It seems that skepticism and being suspicious is firmly engrained nowadays in Bahraini society. I'm not sure why though.
No one really believes what the other side says. Everyone always thinks that whatever anyone says, never take it at face value, and that there must always be an ulterior motive. Of course politicians everywhere in the world have to couch their statements in certain politically correct "phrases", and thus the public views them with a bit of skpepticism, but in Bahrain, we do have an amazing extreme. Whatever the government says or does, it cannot be for the obvious or the stated reason. There must be another motive lurking furhter behind. Similarly, whatever the Shia opposition says, it cannot be the prime reason, but it is a cover for a hidden agenda.
For example, when the King sacked the interior minister, most people felt extremely suspicious. "This was done to save face, or to calm the situation down. It wasn't an issue of right and wrong." Or "The guy was old anyway. He was going to be taken off in the next ministerial shuffle anyhow." With the Shia opposition, whatever they say, it must be to further some kind of Islamic thuggish agenda. Whatever they propose, be it constitutional changes or end to discrimination in jobs, it must be somehow connected to them wanting to attack a couple of other French restaurants or to blow a salander (a gas cylinder). It cannot be because it is right.
These are just two examples in Politics, and the list can continue. Leftist opposition want to turn us into some sort of aethiest, blasphemist marxist country. Sunni Islamists want nothing but to lock our daughters up and bring Taliban in, etc.
I'm not sure how this skepticism and suspiciousness developed. One of the reasons is definitely institutional. People have been used to for the past thirty years watching or reading the state news and articles, and having to decipher the hidden missage. The stuff written was so pathetic, one sided and propagandist that no one can take it at face value. Naturally no one believed anything written, and people had to develop the amazing skill of reading between the lines.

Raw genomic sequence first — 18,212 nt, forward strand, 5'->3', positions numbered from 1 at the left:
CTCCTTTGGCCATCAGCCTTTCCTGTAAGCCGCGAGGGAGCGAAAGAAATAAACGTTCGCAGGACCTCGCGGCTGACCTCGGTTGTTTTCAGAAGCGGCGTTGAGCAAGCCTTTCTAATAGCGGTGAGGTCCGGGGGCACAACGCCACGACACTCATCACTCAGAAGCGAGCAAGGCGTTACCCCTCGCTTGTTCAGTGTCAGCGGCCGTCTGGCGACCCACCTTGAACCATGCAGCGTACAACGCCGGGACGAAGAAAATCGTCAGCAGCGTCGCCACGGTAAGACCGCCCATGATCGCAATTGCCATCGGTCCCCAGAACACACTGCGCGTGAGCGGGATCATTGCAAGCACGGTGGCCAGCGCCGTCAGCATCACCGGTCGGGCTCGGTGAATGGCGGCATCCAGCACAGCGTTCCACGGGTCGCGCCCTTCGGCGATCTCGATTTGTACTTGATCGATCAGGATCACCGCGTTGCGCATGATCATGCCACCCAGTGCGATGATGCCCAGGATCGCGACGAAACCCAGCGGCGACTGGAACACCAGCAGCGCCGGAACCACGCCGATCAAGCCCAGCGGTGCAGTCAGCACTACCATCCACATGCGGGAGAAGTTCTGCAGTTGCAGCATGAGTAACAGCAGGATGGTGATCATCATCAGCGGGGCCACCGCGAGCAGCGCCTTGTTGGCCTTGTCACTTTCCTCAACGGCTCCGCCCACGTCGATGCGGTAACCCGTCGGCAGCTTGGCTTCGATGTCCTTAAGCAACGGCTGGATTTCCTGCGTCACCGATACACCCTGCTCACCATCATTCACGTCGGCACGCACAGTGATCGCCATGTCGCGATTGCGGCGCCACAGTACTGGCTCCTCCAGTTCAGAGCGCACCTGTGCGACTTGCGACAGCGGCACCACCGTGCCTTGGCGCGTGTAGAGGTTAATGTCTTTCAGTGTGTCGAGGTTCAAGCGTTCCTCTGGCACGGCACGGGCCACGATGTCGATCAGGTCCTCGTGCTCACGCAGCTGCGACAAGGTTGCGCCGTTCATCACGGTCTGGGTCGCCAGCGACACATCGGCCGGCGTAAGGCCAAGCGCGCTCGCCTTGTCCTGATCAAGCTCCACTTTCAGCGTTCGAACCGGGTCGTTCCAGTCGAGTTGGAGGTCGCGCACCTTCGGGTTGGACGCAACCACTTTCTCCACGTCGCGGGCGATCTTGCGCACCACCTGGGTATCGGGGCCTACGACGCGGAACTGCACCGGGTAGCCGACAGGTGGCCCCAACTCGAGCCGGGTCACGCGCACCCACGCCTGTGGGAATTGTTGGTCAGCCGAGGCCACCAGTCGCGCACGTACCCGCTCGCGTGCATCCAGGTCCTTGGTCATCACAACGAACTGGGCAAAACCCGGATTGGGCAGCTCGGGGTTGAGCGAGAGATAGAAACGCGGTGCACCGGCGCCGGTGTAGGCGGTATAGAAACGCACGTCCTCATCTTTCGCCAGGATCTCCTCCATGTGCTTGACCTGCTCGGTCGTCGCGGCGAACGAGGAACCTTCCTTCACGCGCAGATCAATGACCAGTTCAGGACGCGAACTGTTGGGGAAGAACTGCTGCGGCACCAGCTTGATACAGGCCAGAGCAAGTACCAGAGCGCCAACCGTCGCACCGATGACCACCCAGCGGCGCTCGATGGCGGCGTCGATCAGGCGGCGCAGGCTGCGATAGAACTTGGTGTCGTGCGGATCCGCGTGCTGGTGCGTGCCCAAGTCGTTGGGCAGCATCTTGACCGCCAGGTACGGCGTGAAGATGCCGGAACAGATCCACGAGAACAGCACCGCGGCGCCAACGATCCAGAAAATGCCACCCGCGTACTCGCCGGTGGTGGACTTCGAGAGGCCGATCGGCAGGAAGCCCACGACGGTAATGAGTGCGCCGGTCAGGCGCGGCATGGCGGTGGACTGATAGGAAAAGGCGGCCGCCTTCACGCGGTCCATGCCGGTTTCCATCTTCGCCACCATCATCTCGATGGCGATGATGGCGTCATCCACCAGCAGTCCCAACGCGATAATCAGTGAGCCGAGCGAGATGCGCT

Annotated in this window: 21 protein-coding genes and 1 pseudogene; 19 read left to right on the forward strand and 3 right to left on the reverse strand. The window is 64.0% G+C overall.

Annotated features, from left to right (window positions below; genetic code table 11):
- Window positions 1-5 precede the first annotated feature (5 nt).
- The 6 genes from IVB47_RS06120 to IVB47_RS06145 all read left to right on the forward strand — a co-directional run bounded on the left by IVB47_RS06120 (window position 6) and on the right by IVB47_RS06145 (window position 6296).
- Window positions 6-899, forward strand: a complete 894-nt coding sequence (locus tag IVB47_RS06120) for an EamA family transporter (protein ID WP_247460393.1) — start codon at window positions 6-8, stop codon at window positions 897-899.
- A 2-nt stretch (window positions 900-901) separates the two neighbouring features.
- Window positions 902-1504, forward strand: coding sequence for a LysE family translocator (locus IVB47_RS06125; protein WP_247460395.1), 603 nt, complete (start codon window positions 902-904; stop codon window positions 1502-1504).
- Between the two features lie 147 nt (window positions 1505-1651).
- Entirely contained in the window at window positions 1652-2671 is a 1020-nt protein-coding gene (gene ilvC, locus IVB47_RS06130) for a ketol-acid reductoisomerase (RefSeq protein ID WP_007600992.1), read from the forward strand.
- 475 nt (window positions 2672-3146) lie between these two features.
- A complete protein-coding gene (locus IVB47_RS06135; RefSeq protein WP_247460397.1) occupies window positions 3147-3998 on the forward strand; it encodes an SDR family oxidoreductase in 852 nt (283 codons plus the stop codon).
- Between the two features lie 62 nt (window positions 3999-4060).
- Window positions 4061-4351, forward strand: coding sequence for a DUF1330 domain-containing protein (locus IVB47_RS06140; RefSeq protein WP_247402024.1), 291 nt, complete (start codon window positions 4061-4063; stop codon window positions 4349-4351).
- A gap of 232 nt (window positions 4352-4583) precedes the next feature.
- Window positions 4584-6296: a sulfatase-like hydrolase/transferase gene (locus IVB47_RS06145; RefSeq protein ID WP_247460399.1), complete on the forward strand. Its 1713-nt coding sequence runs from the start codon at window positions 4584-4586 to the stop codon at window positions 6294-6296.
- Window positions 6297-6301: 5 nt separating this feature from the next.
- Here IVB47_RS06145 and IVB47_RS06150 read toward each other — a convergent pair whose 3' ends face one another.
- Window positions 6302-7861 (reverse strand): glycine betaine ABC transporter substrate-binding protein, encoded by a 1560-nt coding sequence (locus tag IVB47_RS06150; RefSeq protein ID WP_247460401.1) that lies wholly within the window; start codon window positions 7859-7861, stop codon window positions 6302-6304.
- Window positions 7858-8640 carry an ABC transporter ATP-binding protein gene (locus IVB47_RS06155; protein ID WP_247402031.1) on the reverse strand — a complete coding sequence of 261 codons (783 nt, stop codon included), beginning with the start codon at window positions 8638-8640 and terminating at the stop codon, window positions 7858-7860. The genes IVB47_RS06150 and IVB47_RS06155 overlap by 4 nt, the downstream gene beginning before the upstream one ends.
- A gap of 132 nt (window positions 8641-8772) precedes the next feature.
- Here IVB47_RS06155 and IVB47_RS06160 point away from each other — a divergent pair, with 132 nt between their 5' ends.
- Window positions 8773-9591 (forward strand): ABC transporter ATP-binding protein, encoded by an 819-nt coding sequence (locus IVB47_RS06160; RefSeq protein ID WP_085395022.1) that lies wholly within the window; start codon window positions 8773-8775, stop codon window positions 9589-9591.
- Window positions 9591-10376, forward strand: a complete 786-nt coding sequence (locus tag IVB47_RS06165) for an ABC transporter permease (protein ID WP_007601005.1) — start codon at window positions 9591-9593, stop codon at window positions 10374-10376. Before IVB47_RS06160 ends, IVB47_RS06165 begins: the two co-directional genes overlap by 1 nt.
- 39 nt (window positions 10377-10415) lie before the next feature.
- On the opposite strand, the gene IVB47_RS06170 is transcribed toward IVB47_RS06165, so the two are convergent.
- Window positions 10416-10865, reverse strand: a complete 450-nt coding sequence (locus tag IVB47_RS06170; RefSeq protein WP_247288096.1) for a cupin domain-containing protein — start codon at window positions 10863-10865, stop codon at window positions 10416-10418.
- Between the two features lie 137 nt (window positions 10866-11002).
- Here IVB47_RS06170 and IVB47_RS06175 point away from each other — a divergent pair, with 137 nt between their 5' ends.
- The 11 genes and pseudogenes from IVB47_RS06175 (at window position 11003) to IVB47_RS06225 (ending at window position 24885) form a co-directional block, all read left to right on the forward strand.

One other reason might be societal. People, from the early teens, seem to get used to "hiding" stuff from their parents, family, teachers, etc. When you smoke your first cigarette, there's no way you'd tell anyone. When you go out with a girl, no one has to know either. If you ever try drinking, that's definitely a big no no. So people become experts at hiding things and telling "white lies" to hide them. However, the people on the other side, the people being lied to, also become experts in detecting lies. Thus, you have to always look for alterior motives. "If he says A, then A can't be true... but what does A imply?? What is B?" Thus, we develop an expertise in bending or hiding the truth, and also and expertise detecting bent or hidden truth.
This naturally needs to skepticism and suspiciousness all around. It might even occur between friends. If a friend for some reason doesn't show up to the yam3eh (the gathering) and you ask him where were you? He might reply, "Ha? Kan 3endy shaghlah." (I had something to attend to.) You can't help then but be a bit curious and suspicious of what he did.
I also think one of the reasons is that (I mentioned this in a previous post) people would have a preformed opinion, and they would not deviate from it. In fact they would only look for reasons and evidence that supports this opinion, and disregard everything else. People who disagree with the government would look for any example that supports the government being bad, corrupt, etc. and would disregard any examples that might support a good deed done by the government. Similarly, you might have some Sunni people who are suspicious of the Shia. Thus, any example that shows the Shia were acting suspiciously would be read with great attention, while anything else would be disregarded. The same applies to some people in the Shia community, where they'd disregard any Sunni with a balanced viewpoint and would only refer to examples of Sunnis oppressing them. This continues on. Each side finds biased examples that feeds his viewpoint, and disregards the rest. Thus, we end up with two polarized group that think that the opposite group is the devil. Whatever one group says, it is not believed by the other, and each group looks for alterior motives or conspiracy theories to explain these outward statements of the other groups.Just look at the latest demonstrations. One camp said that this is just another example of the Shia being rowdy. The other camp said this is another example of the government oppressing us.
This cycle of suspciousness continues upwards, and reahces the highest institutions. When someone of importance (whether in government or political parties) makes a statement, it almost is never believed. People start looking for hint words and allusions to decipher the message.
Maybe times have changed. Maybe people have actually started making statements that do somehow convey their true motives just a bit more accurately. The harder part will be to make people actually believe these statements. The mentality that arised from years and years of being accustomed to falsehoods and false propaganda needs time to change.
Maybe it's about time each person started stating what he truly believes, and maybe it's about time we started believing what people say.It's good to be skeptical, but it's good to give the other side a chance as well.